In March 2018, he eliminated the two-term limit on the presidency, ensuring that he could continue to hold three of the country's most significant jobs – Communist Party leader, president and chairman of the Central Military commission – through at least 2027. His anti-corruption campaign has punished 1.5 million officials, and no university or institute worth its name (and caring about its future) in China isn't studying Xi Jinping "thought," which includes the inviolability of party leaders and "socialism with Chinese characteristics."

Government choreographers have designed the 70th anniversary celebration this coming week both as a show of national strength and a means to underscore Xi's personal, unrivaled, decisive leadership. Streets are awash with bright, red banners urging the people to rally behind him.

At the same time, Chinese leadership is taking no chances.

"Even by the standards of an authoritarian government, the rules are strict," writes the New York Times Javier C. Hernandez, who himself was forced to relocate from his apartment near the celebration. "The city has imposed bans on flying kites, drones, balloons and captive pigeons, a popular pastime, in many areas. Some Chinese cities are barring officials from consuming alcohol in the run-up to the parade."

More important, however, are the challenges facing Xi's leadership after the parade: demographic aging, a slowing economy, continued Hong Kong protests, increased support for Taiwanese sovereignty ahead of January 2020 presidential elections and the inefficiencies that are inevitable with excessive party control.

Given China's increasingly centralized and personalized leadership, Xi may be at the same time the world's most influential leader and one of its most vulnerable, as any unanticipated problems facing China will land at his door.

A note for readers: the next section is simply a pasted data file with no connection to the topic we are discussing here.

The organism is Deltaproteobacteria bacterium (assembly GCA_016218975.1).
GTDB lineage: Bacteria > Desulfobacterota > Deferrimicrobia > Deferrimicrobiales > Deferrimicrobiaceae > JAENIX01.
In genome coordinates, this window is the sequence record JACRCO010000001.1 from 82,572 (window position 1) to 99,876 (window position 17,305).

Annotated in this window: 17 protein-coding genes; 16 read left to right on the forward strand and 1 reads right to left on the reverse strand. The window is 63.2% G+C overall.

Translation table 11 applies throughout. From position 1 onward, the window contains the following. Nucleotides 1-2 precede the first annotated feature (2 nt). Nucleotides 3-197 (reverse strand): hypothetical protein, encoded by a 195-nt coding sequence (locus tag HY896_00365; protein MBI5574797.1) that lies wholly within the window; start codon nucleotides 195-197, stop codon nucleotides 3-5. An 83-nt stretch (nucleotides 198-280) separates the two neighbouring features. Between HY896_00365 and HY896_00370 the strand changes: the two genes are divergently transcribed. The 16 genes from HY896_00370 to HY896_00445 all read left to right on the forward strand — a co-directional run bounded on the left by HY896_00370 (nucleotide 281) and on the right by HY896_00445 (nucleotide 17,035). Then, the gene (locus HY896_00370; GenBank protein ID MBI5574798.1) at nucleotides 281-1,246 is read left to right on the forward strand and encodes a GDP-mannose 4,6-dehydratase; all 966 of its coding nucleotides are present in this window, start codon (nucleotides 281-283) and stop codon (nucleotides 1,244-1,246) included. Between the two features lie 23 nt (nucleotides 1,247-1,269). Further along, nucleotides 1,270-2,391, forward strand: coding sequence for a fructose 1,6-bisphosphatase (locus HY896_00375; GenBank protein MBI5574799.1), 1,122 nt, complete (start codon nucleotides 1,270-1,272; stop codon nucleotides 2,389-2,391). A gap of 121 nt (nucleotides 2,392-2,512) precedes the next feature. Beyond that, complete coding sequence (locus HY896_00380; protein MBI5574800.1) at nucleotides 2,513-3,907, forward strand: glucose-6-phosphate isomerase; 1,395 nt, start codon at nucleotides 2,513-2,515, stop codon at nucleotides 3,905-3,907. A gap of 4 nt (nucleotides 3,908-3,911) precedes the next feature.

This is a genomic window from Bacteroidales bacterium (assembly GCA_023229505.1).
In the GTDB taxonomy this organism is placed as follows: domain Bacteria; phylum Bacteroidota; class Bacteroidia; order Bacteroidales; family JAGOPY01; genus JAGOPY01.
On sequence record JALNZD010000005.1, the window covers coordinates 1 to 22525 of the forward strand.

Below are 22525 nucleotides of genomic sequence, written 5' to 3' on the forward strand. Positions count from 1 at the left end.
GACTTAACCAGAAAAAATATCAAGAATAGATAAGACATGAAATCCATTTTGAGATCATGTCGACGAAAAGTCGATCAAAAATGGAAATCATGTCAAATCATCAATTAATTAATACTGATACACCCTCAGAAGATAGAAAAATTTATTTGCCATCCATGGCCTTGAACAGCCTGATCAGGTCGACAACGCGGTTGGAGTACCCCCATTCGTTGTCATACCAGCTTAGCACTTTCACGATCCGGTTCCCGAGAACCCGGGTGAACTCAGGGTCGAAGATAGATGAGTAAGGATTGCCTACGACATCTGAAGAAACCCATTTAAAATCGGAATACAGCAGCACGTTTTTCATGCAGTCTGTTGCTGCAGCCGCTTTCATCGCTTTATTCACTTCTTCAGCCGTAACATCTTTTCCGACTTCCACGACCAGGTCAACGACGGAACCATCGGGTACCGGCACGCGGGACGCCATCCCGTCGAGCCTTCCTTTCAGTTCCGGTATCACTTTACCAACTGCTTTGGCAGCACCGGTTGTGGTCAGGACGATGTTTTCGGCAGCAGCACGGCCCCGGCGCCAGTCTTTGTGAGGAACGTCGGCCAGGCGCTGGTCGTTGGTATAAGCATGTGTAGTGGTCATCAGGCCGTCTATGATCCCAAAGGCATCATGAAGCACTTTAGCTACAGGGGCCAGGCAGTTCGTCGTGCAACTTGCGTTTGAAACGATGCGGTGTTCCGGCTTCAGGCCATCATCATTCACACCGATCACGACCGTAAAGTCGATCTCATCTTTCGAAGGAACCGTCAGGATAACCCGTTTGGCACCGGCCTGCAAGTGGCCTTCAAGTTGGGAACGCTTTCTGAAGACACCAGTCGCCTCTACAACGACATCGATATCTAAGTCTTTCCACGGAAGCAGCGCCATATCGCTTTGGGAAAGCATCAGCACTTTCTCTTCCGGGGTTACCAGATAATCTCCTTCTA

Yet there's also a brittleness that lurks not far beneath the surface.

"For all its successes so far, however, the Xi model, fully realized, may simply be too much of a good thing," writes Elizabeth Economy of the Council of Foreign Relations in Foreign Affairs. "Too much party control – perhaps too consolidated into Xi's hands – has contributed to economic stagnation.

"Xi's predilection for state control in the economy has also starved the more efficient private sector of capital," she says. "Xi's consolidation of power has not only cost China's economy but raises suspicions around its enterprises abroad. The deepening penetration of the party into Chinese business has caused all Chinese companies to be viewed as extended arms" of the Communist Party.

While Washington in coming days will be absorbed by the unfolding Trump drama set off by the Ukraine-related whistleblower, my gaze instead will be more on Beijing and the generational impact of Xi and leadership gambles that are already making him one of the most consequential leaders in China's recent history.

Yet Xi's pursuit of party control and nationalistic rhetoric has made his legitimacy and that of his Communist Party more susceptible to political and economic shocks than is generally recognized.

Just because Washington's politics for the moment appear to the world to be polarized and chaotic, that doesn't necessarily mean the U.S. democratic system and its institutions are less stable and enduring than those China.

And that's what should worry Xi this week as he watches his military pass.